Subscribe to the Newsletter
Some people might tell you how to learn to ski as an adult is just as easy as learning as a kid. Those people are wrong—and probably learned to ski as a kid and have no idea how tricky it is. As a former instructor and someone who learned as an adult, I’m in a special position to help all you new skiers.
Yes, it’s harder to learn as an adult. You’re not nearly as rubbery as the little ones and you’re a lot further away from the ground. It’s totally possible to learn as an adult and have a fun time doing it. These five tips can help your first season go better and more safely.
Leave Your Pride at the Bottom of the Hill
Learning to ski as an adult can be humbling, terrifying, and a little embarrassing if I’m being truthful. You’re surrounded by people who glide past you (including tiny children) as if it’s the easiest thing on earth while you’re bumbling and falling while standing still. You’re out of control and running out of patience. You might also be scared and insecure and feeling all sorts of unexpected things. But you have to accept looking bad.
I learned my senior year in college. I stood at the bottom of the kiddie hill with about a hundred other students. A few instructors called out, “Everyone get on the lift and ski down this hill. We’ll sort you into the proper class.”
In front of my peers, I had to raise my hand. “I’m in the group that can’t ski down that hill.” I was promptly sorted into the super beginner group where I fell over standing still, fell off the rope-pull, and took out a group getting of the chairlift—all on day one.
Don’t worry what anyone else is doing on that mountain. The only thing that matters is the ten-feet in front of you.
Get A Lesson
Do not listen to your friend, spouse, partner, or relative’s promise they can totally teach you to ski. Teaching someone to ski is a really different skill than skiing. Most people underestimate how difficult a ski run is and can’t break down skiing into learnable skills. All they can do is yell out, “make a wedge.” They also get bored quickly and are more worried about enjoying their day than teaching you.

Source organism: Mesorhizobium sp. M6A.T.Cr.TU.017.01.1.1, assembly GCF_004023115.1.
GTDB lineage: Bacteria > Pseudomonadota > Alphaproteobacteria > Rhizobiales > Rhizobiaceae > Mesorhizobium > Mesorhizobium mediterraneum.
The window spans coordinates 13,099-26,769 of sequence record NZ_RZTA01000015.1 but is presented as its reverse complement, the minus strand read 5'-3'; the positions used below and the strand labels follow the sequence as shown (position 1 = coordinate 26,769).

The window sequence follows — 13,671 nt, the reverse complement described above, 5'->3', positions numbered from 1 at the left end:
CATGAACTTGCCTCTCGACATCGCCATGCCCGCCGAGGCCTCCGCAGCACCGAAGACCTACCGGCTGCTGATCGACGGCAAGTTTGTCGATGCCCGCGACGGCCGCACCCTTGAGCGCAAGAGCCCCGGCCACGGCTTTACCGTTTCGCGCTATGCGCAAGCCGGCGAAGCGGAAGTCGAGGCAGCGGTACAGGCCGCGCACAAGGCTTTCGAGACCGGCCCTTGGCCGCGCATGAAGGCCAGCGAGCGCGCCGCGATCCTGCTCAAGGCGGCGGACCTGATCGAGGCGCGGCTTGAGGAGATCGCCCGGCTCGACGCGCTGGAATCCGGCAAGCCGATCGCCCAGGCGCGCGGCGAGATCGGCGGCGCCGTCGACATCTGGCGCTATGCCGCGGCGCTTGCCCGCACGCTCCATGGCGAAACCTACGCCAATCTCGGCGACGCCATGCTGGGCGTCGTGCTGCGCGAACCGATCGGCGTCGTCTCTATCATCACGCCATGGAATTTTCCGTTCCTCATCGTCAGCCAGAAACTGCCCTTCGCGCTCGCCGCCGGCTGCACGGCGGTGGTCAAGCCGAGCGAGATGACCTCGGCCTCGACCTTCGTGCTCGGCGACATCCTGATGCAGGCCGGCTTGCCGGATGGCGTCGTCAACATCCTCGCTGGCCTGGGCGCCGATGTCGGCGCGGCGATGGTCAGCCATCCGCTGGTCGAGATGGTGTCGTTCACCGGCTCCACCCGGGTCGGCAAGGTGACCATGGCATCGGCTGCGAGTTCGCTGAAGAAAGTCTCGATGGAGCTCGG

One poor woman I taught was taken to the top of a very long and technical green run by her husband. He gave her a few tips and sent her off. After a few bad falls, they finally had to call ski patrol to carry her down in a sled behind a snowmobile. As she got to the bottom, her husband slid to a stop beside her and joyfully called out, “Did you see me go off those jumps?” As of our lesson, they were still married.
Getting the Right Gear
When I was a poor college student, I bought skis at a garage sale and figured anyone could learn on anything. I’d inadvertently bought race skis twenty years old. Spoiler alert, I sucked and those skis sucked. They were way wrong for a beginner and I hardly progressed that first winter. The next year I bought a cheap pair of beginner skis and actually linked turns without falling.
You don’t have to break the bank when learning. Many ski shops offer rentals for the entire season and specialize in beginner packages. Rent a pair for a season to see if you actually like the sport, and then you don’t have to buy a new pair when you progress.
Spend Some Time on the Flats
Proper balance is key to skiing but can be very difficult to master. Take your skis to a flat place where you feel save and secure. Put on one ski and move around like you’re on a scooter. Switch legs and repeat. This helps you get used to the sliding, slippery motion of the ski. Balancing on one leg on the flats will serve you well when balancing on two skis on the hill. Depending on where you live, you can try this long before hitting the slopes.
Ditch the Poles
Poles get in the way at first. First-timers use them as a sort of crutch but a crutch that actually makes it harder to ski. Poles can throw you off balance and take your attention away from where it needs to be—your feet. I’ve also seen too many people use them as brakes in place of their skis, which can lead to injury. Set them aside and stick your hands out to help you balance.
It’s also much easier to get off the chairlift when you’re not carrying poles. One last tip, to get off the chairlift, scoot to the edge of the chair, place one hand on the seat and one on the armrest and push off. When you lift off the chair, throw your hands in front of you to get your weight forward. Never make a wedge when getting off the chair as this will trip up your neighbor. (Don’t ask me how bad this can go.) Keep your skis parallel as you exit the ramp.
For an outdoor adventure without ever having to get outside, check out the Lost Gorge Mystery series!
Follow on Pinterest here!